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When Were Credit Cards Invented? A Brief History of Credit Cards

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Christy Rodriguez
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Christy Rodriguez

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After having “non-rev” privileges with Southwest Airlines, Christy dove into the world of points and miles so she could continue traveling for free. Her other passion is personal finance, and is a cer...
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As you swipe your credit card repeatedly throughout your day — at the grocery store, gas station, or to grab a coffee — you might not think much about it. Credit cards offer a secure and quick way to pay for goods and services and have become ingrained in our daily lives. But, how did credit cards rise to prominence as most people’s preferred method of payment?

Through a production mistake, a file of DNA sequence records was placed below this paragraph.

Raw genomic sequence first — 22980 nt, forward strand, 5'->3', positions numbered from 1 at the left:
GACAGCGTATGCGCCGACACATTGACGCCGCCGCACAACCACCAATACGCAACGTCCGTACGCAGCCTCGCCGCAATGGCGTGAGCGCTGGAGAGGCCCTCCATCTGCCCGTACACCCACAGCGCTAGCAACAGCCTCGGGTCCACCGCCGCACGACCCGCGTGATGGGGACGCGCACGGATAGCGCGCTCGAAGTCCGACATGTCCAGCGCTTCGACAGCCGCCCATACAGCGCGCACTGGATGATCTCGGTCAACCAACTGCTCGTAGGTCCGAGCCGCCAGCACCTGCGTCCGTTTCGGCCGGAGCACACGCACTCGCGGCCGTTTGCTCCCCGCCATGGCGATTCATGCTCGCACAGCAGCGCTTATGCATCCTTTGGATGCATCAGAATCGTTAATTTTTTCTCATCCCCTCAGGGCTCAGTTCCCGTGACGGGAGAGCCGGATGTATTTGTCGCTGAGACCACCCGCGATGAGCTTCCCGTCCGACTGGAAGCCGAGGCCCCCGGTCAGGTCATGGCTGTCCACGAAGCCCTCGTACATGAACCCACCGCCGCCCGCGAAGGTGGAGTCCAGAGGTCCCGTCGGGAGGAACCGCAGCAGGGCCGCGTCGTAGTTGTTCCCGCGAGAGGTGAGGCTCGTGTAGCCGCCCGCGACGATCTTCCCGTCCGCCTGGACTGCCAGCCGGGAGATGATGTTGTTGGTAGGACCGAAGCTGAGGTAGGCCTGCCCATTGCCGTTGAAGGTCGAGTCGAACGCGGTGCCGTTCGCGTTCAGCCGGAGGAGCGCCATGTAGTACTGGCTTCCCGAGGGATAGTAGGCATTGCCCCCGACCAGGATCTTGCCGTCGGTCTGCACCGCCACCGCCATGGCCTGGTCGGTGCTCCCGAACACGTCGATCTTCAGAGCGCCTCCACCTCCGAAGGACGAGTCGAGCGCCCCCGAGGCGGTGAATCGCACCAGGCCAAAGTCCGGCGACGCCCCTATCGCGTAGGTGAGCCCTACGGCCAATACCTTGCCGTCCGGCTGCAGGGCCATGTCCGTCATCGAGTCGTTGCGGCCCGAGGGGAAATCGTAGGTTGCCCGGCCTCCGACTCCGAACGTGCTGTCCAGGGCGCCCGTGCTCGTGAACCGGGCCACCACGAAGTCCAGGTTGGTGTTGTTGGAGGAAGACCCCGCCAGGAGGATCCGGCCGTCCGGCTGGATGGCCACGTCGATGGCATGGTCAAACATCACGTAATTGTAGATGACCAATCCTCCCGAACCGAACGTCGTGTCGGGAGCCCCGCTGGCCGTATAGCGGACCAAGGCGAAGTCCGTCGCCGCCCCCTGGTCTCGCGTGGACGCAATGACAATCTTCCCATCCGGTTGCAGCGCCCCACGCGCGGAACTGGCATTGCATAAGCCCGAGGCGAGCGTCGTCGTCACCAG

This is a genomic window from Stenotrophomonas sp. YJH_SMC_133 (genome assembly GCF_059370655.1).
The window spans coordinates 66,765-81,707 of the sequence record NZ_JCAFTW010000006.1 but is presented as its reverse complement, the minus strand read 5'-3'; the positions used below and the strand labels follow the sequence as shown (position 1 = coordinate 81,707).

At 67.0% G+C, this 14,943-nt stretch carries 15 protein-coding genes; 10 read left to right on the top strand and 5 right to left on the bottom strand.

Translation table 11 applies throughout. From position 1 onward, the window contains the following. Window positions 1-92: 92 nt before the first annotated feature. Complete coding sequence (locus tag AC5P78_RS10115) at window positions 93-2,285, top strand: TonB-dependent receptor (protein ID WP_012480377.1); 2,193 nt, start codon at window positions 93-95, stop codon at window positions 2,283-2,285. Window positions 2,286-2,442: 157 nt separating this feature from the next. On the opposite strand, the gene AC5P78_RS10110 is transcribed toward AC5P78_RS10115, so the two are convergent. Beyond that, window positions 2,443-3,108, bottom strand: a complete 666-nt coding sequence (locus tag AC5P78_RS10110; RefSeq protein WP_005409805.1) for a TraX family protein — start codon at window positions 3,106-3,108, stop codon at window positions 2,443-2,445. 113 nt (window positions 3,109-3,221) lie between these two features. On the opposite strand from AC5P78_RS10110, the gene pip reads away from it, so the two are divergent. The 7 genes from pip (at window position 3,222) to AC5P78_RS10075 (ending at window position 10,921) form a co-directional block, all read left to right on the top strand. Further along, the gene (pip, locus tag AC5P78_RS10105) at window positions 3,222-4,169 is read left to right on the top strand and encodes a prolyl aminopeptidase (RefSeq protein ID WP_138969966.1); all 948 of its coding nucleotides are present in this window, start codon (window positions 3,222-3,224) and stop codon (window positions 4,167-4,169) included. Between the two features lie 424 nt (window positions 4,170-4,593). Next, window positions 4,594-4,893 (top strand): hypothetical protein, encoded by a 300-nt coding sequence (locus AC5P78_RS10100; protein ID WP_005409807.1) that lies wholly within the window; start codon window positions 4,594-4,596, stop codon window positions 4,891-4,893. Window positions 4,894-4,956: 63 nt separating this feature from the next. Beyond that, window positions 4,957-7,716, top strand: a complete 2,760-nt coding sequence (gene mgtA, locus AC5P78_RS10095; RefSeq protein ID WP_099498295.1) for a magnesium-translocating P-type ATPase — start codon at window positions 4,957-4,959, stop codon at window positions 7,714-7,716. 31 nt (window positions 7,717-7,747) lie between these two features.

Credit cards are accepted at most places worldwide, but how and when did this happen? Let’s look at the history of credit cards, discuss some of the major regulations passed, and even go over some of the inventions that have made credit cards a safe and reliable form of payment.

A Brief History of Credit Cards

When Were Credit Cards Invented
Image Credit: Upgraded Points

Ancient Credit

While credit cards as we know them didn’t exist until the 20th century, the concept of purchasing with credit dates back much further. A prime example of this is in agriculture.

Since it takes many months to see a return between the planting and harvesting of the crops, farmers would regularly promise to repay creditors after they received money from the sale of their crops.